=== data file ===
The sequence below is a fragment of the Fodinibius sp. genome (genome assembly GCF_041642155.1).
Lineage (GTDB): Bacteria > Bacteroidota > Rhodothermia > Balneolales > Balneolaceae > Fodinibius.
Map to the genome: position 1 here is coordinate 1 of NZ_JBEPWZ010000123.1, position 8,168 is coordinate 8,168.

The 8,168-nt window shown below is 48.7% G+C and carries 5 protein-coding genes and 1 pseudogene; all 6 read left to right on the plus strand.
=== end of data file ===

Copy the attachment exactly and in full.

The sequence below is a fragment of the Fodinibius sp. genome (genome assembly GCF_041642155.1).
Lineage (GTDB): Bacteria > Bacteroidota > Rhodothermia > Balneolales > Balneolaceae > Fodinibius.
Map to the genome: position 1 here is coordinate 1 of NZ_JBEPWZ010000123.1, position 8,168 is coordinate 8,168.

The 8,168-nt window shown below is 48.7% G+C and carries 5 protein-coding genes and 1 pseudogene; all 6 read left to right on the plus strand.